A giant gila monster is causing havoc, disrupting the lives of teenagers in a small town in the 1950s.
Jim Wynorski, director of CHOPPING MALL, the remake of NOT OF THIS EARTH, and about a thousand others, never quits. These days, when he’s not making softcore porn under his alias, Sam Pepperman, he’s cranking out made-for-TV sci-fi flicks, like GILA!, a remake of Ray Kellogg’s cult classic, THE GIANT GILA MONSTER (1959).
The story line is virtually the same as the original. It’s the 1950s. A giant gila monster lives in a cave with some toxic barrels in it. The creature attacks two teenage lovers in a parked car, and local law enforcement investigates their disappearance. The town’s baffled sheriff (Terence Knox) enlists the help of some of the victims’ friends. Chase (Brian Gross) and his girlfriend, Lisa (Madeline Voges) offer up their services. Chase is a hot-rodder, drag-racer, rock n’ roller, mechanic, but all around wholesome kid. And Chase and Lisa are always tangling with the mean, nasty, tough hoodlum Waco Bob (Jesse Janzen) and his girlfriend, Carla (Christina De Rosa).
While the town’s youth drag-races and spends time at the root beer stand, this giant monster is on the loose, eating people. Somehow, it’s doing so relatively unnoticed. That is, until the local investigation turns this lizard up. It then becomes a battle, as our heroes must fight off this scaly creature to save their town.
GILA! has been set in the ’50’s, but its chosen “period” looks–and feels–horribly unconvincing. The characters have modern haircuts, speak in contemporary vernacular. Madeline Voges even ends every statement with the inflection of a question. No ’50’s ladies did that. They could have at least dressed up the extras in clothes that didn’t look they were purchased the day before at a Target.
There are, at best, gestures that the time period is the 1950s–the cars, the hang outs, the music, etc. But it might as well have been set in current times, because the failed attempt at a “period” only distracts, making an already unbelievable movie that much more unbelievable.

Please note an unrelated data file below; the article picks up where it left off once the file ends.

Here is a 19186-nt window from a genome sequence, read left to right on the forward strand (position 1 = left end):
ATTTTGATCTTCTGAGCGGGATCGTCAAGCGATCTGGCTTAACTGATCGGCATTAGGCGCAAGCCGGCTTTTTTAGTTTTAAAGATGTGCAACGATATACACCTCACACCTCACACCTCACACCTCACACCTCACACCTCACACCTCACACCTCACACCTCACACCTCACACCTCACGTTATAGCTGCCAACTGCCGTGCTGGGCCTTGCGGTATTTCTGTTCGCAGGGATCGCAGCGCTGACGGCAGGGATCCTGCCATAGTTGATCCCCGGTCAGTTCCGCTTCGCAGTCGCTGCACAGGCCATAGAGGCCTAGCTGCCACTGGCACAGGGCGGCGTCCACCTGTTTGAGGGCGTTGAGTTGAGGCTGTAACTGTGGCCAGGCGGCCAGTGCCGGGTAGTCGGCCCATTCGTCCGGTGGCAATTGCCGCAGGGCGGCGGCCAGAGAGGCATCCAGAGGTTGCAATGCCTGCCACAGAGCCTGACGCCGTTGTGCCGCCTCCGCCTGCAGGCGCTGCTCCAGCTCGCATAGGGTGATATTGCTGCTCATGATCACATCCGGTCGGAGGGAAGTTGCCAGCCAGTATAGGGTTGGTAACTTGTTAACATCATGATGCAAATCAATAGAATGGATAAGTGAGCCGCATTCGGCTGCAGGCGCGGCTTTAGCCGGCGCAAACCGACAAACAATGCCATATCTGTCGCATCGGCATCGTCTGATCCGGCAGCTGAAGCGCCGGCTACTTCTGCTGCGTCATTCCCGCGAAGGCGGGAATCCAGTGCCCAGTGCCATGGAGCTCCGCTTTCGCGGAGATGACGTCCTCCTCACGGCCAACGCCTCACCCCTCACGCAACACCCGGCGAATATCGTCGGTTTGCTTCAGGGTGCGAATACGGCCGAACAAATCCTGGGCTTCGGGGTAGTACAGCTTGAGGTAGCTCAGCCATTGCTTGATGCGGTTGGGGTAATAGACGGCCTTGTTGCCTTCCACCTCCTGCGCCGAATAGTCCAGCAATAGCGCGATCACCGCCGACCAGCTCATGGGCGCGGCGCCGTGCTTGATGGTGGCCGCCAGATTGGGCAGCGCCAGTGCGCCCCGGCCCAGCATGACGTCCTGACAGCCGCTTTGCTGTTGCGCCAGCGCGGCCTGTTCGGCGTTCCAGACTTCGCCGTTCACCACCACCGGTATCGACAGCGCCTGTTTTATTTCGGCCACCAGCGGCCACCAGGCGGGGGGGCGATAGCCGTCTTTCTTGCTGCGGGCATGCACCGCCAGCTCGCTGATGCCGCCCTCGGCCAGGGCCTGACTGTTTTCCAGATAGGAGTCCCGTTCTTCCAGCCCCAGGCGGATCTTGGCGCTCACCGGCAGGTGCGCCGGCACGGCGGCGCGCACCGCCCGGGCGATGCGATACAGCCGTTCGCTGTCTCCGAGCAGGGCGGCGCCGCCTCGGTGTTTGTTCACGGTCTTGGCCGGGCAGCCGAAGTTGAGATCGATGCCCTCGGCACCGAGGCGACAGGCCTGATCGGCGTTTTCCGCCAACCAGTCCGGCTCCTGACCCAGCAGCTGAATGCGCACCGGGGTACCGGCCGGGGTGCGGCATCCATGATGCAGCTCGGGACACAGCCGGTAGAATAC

But, I guess it’s been a while since a nostalgic atomic era monster movie came out, especially one with a Wolfman Jack-type radio DJ in it. So . . .
The original, THE GIANT GILA MONSTER, used superimposed close-ups of an actual gila monster for the creature scenes. I don’t know which looks more ridiculous–that special effects technique or the CGI they use in GILA! It is one clunky creature; I think THE LANGOLIERS had better looking digital effects. They use digital blood too, which looks hoaky. There is a scene where the gila monster devours a farmer’s wife holding a pitchfork. He chews her up and then spits out the blood-soaked tool. Another great gory scene takes place in a cave where two soldiers are tending to some chemical storage when the monster pops out, knocking some acid in their faces. These are among the more memorable scenes, but both look, more or less, like cut-scenes from SYSTEM SHOCK 2.
Yeah, yeah. I get it. The budget’s tight. SyFy Channel-caliber CGI is an affordable option.
Really, the pacing in GILA! is its real weakness. The monster attack scenes are fun, especially when they involve two drunk Irishmen driving away from the giant lizard in reverse. But they’re spread thin. There are endless scenes involving the characters figuring out what the monster is, making you say, ‘get on with it, already!’ There’s also entirely too much driving around and inane dialogue. It often sits in one place, not driving its story forward, making GILA! feel overlong.
The acting is as you’d expect. No one character is in any way convincing, relatable, or doing much more than reciting lines.
Ultimately, Jim Wynorski has made much better b-movies over the years. As far as his made-for-TV remakes go, THE WASP WOMAN is much, much better than GILA! Unless you’re a die-hard fan of his, or love the original and are painfully curious, you’d best be advised to skip this one. By and large, it’s a bore.